Can you mix God, heaven and backcountry skiing? Many would say “YES, every time I ski powder.” Beyond enjoying fruits of the material world, such as a perfect backcountry skiing run in God’s own fluff, I’ve always been partial to mountain mysticism, and enjoyed discovering the occasional book that delved into the unseen portion of the mountain ethos. I’ve read nearly every mountain mystic writing I could get my hands on — from Buddhist to pagan, and enjoyed every one.
But western writers, especially those with a Christian slant, frequently struggle with mixing spirituality and mountain sports. Richard Day takes on the challenge in his new book, Mad Dog Mountain. Written in what I’d call the “magic realism” style popularized by Gabriel Garcia Marquez, Mad Dog Mountain tells the love story and spiritual journey of two North American mountain folk in their athletic youth.
It’s a wild ride that would make Marcquez proud. When Nancy meets Jim while doing CPR on him after a car crash, you know things are getting strange. When the two end up in a Yurt with a bunch of rasty pagans who burn down the yurt, things get exceedingly strange. After that, all bets are off as the book splits between the real world of Nancy, Jim, and a few of the pagans waiting for rescue while bivouacked in a storage box, to an alternate reality Jim as he’s dying from injuries sustained in an avalanche (he was out backcountry skiing while the Yurt burned down, then they rescued him). Whew.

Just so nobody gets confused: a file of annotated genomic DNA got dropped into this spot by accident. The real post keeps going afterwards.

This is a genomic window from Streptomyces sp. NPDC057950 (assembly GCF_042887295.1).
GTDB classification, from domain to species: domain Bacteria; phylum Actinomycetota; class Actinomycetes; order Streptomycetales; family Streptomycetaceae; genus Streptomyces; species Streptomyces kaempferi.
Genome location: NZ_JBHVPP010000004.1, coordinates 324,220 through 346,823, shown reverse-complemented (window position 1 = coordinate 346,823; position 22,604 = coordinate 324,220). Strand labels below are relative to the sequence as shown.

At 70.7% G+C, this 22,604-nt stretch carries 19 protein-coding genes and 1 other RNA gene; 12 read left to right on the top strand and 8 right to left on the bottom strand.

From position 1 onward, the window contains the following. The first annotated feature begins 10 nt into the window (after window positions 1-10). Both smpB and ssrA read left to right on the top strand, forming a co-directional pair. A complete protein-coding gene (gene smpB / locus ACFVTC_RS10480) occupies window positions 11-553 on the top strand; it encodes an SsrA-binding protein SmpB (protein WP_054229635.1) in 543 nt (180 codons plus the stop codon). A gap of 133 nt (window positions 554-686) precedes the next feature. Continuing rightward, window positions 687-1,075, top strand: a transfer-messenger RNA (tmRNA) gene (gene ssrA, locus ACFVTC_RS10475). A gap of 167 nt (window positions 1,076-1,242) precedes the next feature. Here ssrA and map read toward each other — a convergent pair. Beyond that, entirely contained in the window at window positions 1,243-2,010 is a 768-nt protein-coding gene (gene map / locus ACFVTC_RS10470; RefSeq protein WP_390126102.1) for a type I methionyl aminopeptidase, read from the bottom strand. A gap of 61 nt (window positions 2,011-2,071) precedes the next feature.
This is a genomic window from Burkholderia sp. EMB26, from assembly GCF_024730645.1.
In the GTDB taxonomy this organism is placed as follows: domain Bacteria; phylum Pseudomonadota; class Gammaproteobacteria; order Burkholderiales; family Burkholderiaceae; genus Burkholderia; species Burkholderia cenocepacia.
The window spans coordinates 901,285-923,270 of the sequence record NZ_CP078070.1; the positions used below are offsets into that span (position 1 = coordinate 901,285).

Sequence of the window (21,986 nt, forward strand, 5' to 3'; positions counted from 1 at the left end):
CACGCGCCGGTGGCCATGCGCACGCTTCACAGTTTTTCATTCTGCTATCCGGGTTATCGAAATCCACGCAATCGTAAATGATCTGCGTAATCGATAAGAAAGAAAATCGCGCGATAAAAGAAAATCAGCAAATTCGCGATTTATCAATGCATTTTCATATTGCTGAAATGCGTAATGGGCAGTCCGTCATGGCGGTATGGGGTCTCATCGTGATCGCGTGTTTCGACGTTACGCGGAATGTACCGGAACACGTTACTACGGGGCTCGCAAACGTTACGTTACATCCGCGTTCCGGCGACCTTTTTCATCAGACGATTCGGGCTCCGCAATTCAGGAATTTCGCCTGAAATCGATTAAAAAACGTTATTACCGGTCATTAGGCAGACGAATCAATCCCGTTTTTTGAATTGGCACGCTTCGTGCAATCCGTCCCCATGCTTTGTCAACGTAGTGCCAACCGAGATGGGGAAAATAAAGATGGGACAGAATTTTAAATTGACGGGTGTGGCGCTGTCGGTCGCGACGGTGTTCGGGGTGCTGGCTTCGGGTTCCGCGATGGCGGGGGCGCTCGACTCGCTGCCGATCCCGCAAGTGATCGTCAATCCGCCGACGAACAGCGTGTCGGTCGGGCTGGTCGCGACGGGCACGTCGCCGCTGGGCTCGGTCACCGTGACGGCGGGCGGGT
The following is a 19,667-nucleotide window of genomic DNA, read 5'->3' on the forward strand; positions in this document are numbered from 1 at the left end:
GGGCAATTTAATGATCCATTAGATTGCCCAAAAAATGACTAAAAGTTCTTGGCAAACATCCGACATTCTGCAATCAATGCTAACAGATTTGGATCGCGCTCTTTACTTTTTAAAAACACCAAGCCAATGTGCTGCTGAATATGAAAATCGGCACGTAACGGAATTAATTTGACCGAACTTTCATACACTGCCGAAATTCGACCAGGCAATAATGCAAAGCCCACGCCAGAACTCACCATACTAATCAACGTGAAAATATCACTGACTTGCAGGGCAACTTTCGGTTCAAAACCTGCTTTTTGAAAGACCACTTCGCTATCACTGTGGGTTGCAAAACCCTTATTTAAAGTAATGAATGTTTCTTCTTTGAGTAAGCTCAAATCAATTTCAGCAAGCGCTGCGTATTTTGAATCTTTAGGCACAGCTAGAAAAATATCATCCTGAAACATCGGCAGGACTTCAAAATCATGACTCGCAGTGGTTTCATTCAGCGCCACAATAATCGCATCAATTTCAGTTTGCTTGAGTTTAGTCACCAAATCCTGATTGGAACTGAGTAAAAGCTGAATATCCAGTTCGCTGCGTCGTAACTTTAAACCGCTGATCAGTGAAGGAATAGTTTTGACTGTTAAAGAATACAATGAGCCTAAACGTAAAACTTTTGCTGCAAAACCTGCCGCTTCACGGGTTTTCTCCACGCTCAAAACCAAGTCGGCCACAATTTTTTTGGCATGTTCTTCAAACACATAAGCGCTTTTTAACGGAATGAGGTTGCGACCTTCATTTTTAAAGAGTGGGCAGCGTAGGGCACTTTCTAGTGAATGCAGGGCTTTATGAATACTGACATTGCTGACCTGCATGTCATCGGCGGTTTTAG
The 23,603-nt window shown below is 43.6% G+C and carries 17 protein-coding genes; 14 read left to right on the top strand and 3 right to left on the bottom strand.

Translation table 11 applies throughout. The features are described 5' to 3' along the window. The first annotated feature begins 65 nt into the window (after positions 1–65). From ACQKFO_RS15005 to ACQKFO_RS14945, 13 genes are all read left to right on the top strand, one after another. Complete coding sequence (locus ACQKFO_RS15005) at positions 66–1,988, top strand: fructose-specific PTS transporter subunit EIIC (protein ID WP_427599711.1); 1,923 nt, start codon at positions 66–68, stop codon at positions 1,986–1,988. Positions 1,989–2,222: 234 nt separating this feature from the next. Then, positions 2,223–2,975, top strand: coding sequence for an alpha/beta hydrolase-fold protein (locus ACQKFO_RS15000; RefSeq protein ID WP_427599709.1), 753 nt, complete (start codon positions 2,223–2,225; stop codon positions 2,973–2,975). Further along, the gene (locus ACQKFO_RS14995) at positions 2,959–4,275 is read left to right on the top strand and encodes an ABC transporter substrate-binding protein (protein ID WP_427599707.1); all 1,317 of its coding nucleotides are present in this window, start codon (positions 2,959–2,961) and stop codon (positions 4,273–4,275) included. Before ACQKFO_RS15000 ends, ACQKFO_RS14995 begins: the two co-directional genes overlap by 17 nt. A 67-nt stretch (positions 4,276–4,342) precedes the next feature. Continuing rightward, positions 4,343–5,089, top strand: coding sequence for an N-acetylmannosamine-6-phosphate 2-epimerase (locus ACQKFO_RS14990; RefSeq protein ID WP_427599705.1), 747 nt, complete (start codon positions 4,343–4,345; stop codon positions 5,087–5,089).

Warning: With its overt sexuality and graphic descriptions of injuries and such (“cold fingers and hot yurts”), Mad Dog Mountain is definitely an adult book. The same could be said of the book’s spiritual theme, which ultimately leads to concepts of reaching heaven through salvation — while using a hefty dose of “magical” metaphor. But if you’re a backcountry skier with an open mind, Christian, agnostic or otherwise, you’ll enjoy it.
And for you telemarkers out there, rest assured, the “soul turn” is the ONLY turn in Mad Dog Mountain.